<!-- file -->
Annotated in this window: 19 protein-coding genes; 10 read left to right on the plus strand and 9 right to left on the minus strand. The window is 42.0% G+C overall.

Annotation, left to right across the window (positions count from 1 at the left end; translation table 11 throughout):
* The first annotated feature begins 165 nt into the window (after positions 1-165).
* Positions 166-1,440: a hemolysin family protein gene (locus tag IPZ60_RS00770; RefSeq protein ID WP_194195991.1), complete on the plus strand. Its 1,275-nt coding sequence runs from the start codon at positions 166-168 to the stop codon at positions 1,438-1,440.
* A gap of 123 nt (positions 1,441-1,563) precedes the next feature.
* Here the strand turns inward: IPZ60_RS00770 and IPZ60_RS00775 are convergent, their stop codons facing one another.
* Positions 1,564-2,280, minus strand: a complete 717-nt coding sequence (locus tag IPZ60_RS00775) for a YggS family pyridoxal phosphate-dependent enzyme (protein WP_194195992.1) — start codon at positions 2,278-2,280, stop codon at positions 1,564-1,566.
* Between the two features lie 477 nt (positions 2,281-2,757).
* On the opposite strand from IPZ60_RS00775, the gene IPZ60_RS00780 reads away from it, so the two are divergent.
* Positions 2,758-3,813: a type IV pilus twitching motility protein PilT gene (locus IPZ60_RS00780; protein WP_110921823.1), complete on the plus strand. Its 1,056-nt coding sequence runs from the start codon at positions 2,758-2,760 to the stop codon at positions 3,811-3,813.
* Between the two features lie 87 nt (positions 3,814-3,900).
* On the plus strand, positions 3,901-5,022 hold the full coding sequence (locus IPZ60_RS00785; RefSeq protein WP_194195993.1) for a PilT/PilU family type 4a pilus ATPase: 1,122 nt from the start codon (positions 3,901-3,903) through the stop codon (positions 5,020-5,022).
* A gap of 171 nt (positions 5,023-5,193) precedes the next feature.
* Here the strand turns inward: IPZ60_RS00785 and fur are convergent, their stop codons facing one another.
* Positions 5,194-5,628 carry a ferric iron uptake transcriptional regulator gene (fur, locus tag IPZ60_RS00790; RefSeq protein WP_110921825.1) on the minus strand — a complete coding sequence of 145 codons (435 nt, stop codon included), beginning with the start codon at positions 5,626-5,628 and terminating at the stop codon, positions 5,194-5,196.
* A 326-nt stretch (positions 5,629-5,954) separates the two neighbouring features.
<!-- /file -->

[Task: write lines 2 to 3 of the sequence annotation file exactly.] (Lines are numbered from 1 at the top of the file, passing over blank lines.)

Annotation, left to right across the window (positions count from 1 at the left end; translation table 11 throughout):
* The first annotated feature begins 165 nt into the window (after positions 1-165).